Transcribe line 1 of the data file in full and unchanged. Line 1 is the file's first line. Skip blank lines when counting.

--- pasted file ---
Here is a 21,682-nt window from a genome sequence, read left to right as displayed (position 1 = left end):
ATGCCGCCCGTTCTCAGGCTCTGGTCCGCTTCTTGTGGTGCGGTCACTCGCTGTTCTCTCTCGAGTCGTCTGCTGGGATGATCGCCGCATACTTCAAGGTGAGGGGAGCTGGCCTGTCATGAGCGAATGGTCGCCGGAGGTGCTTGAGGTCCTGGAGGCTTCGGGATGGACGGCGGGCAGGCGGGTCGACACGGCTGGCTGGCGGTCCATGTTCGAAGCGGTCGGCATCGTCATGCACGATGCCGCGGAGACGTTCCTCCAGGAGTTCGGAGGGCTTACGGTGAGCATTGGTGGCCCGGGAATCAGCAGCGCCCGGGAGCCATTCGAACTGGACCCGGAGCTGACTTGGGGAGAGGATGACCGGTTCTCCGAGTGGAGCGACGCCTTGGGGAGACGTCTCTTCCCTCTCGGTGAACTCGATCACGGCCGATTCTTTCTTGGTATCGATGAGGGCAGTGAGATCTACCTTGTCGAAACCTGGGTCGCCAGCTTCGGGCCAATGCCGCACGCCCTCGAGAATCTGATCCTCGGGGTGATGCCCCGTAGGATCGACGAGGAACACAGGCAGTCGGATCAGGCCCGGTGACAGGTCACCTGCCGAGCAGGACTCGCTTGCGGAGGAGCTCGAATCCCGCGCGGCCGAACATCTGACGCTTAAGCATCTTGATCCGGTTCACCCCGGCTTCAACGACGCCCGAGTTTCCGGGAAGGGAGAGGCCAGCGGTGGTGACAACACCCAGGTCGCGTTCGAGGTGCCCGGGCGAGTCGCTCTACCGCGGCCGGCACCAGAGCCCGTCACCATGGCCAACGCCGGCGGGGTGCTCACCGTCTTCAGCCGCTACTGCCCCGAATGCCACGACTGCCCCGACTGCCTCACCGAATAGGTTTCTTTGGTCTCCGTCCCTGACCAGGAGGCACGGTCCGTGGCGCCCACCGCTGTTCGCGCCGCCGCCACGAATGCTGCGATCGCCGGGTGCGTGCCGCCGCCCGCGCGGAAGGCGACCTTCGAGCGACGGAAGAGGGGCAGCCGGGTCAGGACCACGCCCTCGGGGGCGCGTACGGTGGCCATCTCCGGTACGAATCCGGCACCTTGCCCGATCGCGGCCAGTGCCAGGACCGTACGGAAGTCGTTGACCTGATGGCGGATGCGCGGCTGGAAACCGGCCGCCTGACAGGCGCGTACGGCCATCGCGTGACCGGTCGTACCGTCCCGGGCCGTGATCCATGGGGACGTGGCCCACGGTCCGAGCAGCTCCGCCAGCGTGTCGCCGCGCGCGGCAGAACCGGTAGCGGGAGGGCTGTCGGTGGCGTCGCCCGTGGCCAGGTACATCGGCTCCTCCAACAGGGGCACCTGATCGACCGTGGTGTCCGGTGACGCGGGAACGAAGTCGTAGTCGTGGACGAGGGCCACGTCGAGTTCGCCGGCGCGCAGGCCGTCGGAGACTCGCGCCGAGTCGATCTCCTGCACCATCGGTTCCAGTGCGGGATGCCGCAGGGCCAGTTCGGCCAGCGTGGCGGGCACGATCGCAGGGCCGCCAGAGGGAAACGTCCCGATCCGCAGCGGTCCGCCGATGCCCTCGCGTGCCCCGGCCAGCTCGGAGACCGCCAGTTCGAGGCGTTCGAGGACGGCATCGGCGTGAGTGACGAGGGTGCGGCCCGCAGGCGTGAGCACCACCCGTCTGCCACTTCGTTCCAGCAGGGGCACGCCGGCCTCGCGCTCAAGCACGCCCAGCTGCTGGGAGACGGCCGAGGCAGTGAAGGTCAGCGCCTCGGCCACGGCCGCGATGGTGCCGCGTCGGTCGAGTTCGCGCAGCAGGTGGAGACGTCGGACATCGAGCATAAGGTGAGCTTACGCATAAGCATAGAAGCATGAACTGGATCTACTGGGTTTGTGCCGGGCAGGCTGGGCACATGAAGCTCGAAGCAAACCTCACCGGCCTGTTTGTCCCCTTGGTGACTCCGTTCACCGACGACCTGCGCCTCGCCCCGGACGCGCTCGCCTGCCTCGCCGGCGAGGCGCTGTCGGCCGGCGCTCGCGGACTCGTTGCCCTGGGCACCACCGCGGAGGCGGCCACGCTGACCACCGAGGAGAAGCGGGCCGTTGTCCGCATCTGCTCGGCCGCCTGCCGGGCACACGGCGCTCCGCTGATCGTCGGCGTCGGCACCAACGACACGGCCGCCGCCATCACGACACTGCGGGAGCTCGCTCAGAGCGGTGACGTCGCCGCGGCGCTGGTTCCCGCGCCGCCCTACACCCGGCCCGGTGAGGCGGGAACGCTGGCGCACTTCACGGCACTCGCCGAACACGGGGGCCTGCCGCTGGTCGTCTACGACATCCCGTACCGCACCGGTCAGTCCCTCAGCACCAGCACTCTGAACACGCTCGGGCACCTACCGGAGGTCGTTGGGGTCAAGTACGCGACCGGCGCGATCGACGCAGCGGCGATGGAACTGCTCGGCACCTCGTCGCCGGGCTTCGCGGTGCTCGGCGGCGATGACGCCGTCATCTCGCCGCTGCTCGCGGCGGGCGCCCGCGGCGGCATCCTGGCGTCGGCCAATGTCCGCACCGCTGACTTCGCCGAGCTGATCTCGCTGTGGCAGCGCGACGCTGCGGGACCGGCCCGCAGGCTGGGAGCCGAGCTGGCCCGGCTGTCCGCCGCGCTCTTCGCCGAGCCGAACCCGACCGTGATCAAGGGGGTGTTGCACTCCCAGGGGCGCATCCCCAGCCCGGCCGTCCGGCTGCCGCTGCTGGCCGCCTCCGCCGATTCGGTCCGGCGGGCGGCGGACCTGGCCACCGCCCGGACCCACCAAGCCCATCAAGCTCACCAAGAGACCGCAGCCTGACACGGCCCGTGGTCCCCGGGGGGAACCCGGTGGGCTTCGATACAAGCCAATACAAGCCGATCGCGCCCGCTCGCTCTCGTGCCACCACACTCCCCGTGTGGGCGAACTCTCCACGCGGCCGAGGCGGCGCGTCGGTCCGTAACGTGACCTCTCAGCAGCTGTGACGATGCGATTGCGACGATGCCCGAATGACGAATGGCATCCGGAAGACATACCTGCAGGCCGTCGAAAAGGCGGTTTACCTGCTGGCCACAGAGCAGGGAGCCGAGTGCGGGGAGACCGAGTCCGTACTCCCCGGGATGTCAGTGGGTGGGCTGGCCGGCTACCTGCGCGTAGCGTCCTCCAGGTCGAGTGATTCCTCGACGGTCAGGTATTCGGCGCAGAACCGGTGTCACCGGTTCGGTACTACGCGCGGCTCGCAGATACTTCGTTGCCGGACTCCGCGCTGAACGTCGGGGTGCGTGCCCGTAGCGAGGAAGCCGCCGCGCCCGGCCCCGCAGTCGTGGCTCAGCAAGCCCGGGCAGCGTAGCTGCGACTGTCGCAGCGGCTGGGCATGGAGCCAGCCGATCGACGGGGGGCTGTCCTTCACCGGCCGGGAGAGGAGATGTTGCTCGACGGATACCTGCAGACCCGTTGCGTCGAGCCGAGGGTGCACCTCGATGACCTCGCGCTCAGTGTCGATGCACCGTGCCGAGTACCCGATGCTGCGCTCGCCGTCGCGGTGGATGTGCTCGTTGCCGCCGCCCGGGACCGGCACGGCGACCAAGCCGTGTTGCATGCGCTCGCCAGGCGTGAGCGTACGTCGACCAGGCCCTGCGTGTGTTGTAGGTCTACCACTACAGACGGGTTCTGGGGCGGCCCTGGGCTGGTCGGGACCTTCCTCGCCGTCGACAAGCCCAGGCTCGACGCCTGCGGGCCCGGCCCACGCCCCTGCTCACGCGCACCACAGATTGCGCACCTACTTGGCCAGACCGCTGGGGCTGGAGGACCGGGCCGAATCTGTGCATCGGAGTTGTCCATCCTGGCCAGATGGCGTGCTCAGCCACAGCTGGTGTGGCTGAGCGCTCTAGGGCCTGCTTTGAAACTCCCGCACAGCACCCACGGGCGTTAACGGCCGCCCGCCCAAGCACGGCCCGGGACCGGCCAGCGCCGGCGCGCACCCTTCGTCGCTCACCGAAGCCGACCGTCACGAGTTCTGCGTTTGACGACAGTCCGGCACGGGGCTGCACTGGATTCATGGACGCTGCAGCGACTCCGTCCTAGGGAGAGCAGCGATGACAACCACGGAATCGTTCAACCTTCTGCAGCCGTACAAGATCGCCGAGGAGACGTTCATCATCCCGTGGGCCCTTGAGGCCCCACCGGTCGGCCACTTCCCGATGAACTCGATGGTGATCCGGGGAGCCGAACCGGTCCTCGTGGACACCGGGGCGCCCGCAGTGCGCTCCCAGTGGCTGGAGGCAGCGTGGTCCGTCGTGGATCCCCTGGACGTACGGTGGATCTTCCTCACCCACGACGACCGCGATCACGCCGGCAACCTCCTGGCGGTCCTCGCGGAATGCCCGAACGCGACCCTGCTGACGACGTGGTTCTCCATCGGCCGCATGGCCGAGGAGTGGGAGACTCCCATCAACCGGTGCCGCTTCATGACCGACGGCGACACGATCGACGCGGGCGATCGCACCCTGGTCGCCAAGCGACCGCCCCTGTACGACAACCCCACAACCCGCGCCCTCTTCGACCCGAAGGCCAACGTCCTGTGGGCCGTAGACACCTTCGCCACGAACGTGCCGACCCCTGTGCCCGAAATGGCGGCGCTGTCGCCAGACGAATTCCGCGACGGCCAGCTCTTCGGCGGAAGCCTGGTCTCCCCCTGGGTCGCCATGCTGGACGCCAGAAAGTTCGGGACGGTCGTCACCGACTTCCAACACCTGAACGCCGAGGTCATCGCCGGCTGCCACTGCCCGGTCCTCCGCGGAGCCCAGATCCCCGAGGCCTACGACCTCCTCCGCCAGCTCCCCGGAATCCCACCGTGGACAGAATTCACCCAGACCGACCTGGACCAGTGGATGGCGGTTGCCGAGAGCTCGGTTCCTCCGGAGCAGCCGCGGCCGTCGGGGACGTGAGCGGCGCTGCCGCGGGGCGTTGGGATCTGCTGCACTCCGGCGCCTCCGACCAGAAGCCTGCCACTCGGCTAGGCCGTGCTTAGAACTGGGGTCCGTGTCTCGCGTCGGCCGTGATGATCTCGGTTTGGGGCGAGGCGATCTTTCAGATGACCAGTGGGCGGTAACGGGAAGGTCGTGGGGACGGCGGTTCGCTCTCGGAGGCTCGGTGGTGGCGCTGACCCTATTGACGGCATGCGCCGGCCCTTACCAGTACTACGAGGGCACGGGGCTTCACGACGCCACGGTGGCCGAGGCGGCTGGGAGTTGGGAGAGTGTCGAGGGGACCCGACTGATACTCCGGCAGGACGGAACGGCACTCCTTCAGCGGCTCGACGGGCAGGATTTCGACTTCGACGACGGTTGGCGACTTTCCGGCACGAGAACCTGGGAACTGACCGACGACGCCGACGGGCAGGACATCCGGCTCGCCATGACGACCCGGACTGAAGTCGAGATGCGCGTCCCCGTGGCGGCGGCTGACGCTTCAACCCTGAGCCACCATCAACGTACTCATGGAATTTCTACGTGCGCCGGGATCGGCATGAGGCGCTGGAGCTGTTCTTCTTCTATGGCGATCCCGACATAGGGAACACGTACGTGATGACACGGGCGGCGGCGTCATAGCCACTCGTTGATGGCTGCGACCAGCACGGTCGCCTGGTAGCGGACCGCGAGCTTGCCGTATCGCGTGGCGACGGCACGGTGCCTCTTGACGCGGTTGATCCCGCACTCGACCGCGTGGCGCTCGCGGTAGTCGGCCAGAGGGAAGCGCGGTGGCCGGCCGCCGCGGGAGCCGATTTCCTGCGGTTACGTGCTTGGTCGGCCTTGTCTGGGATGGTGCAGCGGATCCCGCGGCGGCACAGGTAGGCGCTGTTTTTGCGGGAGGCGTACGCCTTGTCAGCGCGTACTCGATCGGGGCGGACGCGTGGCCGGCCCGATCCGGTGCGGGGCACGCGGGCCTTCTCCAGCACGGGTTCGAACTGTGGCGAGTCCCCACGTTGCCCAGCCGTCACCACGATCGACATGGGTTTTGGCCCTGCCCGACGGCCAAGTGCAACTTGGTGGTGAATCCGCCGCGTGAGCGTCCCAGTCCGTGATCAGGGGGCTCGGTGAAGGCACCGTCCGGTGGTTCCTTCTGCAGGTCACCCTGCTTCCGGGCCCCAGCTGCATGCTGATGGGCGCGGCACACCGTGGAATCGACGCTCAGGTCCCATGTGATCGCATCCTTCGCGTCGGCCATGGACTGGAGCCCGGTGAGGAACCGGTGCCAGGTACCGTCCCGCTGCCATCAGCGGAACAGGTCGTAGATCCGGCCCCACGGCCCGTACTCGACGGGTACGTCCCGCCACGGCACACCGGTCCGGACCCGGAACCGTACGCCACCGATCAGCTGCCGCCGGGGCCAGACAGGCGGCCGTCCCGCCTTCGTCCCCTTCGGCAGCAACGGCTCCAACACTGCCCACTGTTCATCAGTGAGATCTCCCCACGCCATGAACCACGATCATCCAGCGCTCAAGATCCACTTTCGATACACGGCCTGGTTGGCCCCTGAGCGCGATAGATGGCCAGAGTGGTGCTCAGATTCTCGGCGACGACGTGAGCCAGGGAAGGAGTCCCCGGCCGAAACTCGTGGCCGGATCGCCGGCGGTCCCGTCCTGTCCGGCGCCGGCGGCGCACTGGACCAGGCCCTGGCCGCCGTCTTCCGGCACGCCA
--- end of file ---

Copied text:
Here is a 21,682-nt window from a genome sequence, read left to right as displayed (position 1 = left end):